We all seem to encounter this at least once in the hobby: cloudy water. While frustrating and unappealing, there’s no need to fret! This blog post will provide guidance on the various causes of cloudy water and how to fix each.
The water itself appears as a ‘cloudy’ green.
Blooms of algae in the water column may be one of the toughest to pinpoint, as some appear for no clear reason or change to routine. With that said, two main causes for algae blooms in most circumstances are: excess nutrients (high nitrates, overfeeding, overdosing additives (i.e., planted aquarium elements such as nitrogen and phosphorus) and excess light (natural or artificial).
AVOIDING ALGAE BLOOM
Be certain you are not overfeeding your aquarium and to regularly check water parameters to ensure your maintenance schedule is keeping up with the bioload of your aquarium. Put lights on timers so that they are not being left on for more than 8 hours per day. If your aquarium gets some natural light from a window, opt to leave the lights off during that period of the day and only turn them on in the evening.
ALGAE BLOOM CURES
If you have an algae bloom, there are a couple of methods you can try to resolve it.
BLACK OUT PERIOD
Leave the lights off for 5 days in a row. Cover the tank with a sheet or blanket if it gets a lot of natural light from a window. No feeding will occur during this period of time, and you need to be certain a lot of aeration is provided because of the die off of algae. While this method is free, it can be one of the least effective options (works on some algae and not on others). We also do not recommend this option if you have a planted aquarium or fish with high metabolisms.
The 100% effective option to see results and keep algae away for good with continued use. UV sterilizers eliminate each individual algal spore when it comes into contact with the ultraviolet light bulb within the filter.
AQUATOP CLEAR MAGIC WATER POLISHER
An inexpensive and fast acting approach. Unlike all other flocculants we have tried, this one does have a high efficacy towards algae spores. You will need to follow up with water changes and filter cleanings to ensure that the spores are then removed from the system.
May be confused with a bacterial bloom, as this too can make the water itself appear as ‘cloudy,’ but the particles themselves are more obvious to the naked eye.
Particles are often associated with newly set-up aquariums and usually settle out on their own in a matter of days. In established tanks, they may be a sign of clogged filter pads or that the filter pads are not fine enough to catch that particle size.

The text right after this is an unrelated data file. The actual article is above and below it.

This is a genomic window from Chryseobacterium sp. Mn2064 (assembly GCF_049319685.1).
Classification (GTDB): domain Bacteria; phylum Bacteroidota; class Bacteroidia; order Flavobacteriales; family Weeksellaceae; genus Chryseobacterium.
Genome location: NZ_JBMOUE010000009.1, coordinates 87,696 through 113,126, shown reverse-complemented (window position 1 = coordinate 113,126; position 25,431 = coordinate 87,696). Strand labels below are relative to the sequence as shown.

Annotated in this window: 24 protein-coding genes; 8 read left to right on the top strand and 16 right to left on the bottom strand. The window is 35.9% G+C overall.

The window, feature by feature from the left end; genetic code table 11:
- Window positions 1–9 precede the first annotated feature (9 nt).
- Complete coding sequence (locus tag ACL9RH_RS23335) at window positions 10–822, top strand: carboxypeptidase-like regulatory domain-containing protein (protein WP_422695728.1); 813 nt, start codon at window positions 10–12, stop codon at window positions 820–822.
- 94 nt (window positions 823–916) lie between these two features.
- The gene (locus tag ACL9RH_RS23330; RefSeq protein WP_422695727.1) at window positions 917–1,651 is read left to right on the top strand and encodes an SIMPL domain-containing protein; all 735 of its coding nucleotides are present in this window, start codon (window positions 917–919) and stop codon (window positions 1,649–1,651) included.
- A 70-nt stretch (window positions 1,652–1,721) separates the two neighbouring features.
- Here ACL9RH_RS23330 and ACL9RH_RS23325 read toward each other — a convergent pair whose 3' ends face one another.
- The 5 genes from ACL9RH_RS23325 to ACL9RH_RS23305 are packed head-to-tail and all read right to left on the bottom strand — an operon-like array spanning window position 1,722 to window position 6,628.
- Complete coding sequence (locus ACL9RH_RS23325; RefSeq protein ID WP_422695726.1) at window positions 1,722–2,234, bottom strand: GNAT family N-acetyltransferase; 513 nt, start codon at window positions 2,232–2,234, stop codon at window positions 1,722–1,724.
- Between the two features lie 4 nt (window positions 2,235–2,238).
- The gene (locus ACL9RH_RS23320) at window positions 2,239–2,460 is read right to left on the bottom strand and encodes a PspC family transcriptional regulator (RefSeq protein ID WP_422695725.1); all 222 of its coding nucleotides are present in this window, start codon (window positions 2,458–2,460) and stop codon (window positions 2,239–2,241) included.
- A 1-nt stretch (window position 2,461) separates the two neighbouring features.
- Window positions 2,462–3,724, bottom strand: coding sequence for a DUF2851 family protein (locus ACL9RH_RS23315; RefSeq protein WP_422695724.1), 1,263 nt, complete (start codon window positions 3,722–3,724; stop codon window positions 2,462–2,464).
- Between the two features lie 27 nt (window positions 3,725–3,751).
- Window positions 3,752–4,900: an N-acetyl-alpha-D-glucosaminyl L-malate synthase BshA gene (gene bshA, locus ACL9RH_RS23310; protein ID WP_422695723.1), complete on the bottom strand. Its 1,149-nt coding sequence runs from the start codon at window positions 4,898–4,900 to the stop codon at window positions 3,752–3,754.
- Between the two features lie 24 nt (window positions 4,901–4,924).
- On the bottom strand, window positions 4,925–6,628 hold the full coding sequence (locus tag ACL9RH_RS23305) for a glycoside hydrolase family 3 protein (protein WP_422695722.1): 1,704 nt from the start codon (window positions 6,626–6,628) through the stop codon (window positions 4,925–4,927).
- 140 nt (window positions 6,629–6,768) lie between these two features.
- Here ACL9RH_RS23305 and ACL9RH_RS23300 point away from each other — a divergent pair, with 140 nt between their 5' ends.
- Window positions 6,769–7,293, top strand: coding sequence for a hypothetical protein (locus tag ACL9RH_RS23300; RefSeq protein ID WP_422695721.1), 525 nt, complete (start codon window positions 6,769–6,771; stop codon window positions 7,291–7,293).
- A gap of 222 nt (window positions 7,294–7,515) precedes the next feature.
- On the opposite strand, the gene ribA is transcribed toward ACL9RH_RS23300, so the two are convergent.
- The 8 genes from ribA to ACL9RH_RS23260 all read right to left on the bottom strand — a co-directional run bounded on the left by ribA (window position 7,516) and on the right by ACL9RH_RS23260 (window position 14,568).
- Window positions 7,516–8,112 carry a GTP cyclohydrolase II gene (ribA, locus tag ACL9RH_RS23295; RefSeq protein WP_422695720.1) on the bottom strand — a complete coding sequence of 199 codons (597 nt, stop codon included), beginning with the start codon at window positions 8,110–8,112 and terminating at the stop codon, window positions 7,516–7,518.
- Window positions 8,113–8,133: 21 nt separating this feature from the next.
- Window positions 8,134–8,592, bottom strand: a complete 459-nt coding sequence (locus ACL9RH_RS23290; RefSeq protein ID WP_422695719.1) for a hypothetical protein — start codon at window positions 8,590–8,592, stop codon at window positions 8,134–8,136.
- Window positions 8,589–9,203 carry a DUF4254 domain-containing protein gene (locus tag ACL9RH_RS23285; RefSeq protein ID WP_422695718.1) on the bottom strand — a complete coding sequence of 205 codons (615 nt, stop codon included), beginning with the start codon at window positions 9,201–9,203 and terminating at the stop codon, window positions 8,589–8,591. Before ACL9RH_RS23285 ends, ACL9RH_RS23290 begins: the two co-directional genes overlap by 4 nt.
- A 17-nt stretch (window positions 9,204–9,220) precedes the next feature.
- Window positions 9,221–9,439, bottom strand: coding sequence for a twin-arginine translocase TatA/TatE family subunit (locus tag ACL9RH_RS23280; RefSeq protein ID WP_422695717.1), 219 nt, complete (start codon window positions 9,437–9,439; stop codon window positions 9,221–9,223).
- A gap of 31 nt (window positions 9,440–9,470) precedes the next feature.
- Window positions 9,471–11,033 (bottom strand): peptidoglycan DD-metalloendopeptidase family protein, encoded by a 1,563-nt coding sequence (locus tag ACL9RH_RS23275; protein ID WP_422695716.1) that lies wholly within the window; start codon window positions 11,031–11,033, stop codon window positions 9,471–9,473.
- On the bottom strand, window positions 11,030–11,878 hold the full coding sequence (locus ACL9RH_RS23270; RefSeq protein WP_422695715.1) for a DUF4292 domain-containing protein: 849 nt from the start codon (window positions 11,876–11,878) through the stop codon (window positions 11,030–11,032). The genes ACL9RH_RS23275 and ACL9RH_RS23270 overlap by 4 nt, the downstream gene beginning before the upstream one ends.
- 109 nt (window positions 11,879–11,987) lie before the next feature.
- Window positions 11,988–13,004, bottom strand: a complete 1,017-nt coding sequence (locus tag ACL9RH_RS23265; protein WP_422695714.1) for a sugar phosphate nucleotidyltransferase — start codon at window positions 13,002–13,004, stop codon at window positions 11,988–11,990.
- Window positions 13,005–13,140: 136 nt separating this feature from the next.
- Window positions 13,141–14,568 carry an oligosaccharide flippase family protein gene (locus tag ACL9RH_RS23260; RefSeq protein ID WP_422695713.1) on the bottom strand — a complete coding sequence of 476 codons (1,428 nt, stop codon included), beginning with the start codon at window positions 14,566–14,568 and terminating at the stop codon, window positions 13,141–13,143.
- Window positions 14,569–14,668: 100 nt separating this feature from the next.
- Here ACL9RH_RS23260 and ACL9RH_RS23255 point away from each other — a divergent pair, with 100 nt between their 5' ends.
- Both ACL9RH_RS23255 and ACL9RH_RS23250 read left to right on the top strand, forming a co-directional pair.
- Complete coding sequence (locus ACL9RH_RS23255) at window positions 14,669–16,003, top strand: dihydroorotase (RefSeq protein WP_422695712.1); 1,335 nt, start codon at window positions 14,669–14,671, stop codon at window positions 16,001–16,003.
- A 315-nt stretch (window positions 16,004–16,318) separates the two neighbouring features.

Routinely rinsing/changing filter pads and utilizing several different micron-sized filter pads to ensure the trapping of various particles.
SUSPENDED PARTICLES CURES
If you have exhausted the filter pad suggestions listed, it could be that the filter pads are not effectively trapping the particles due to their same charge (both are negative). imposing a positive charge onto the suspended particles to draw them to the filter pads to get caught (opposites attract, after all). As a result, your water clears up! This product is safe for both freshwater and saltwater use, and could be used in some of the other scenarios above if you aren’t entirely sure the cause for your cloudy water.
Can vary, but often makes the water itself appear as a ‘cloudy’ white/milky color. Bacterial blooms often coincide with a spike in ammonia and action should be taken to correct this.
BACTERIAL BLOOM CAUSES
Be certain you are not overfeeding your aquarium and to regularly check water parameters to ensure your maintenance schedule is keeping up with the bioload of your aquarium. One of the most common causes for cloudy water, bacterial blooms often develop in response to an excess of nutrients (high nitrates, overfeeding/uneaten food), dead fish or plant matter, over cleaning or as a result of a cycling aquarium.
AVOIDING BACTERIAL BLOOM
If your aquarium is cycling, it is just best to leave the tank on its course to establish itself. The fish selected to break in the tank are hardy enough to endure these cyclical periods. If a tank encounters a bacterial bloom long after it is established, the effect of a spike in ammonia could be of concern for more sensitive fish and invertebrate species. To avoid, ensure that you are not overfeeding your aquarium, make sure that extra food is not accumulating on the gravel, and regularly test your water parameters to check that nitrate levels are within reason. Observe your fish daily and remove any that may have unfortunately passed on. Prune dead or decaying plant leaves frequently. Never change all of the gravel out of an established aquarium at once. This is a leading cause for bacterial blooms.
BACTERIAL BLOOM CURES
If you encounter a bacterial bloom in your established tank, take these steps: first, test your water parameters to see to what extent levels are at (i.e., ammonia, nitrite, nitrate). Depending on that result, it may be advantageous to do a small, partial water change ONLY of the water to reduce the concentration of these nutrients. Do not disturb or clean the gravel. Feed a little more sparingly during this time as your tank tries to find its equilibrium again. And finally, we highly recommend picking up some beneficial bacteria (Fritz is our favorite) to dose and help get the aquarium back on track faster. In some instances, we have seen this product help clear up issues in 48 hours! Given this product is natural, it’s safe for all fish, invertebrates and plants and can’t be “overdosed.”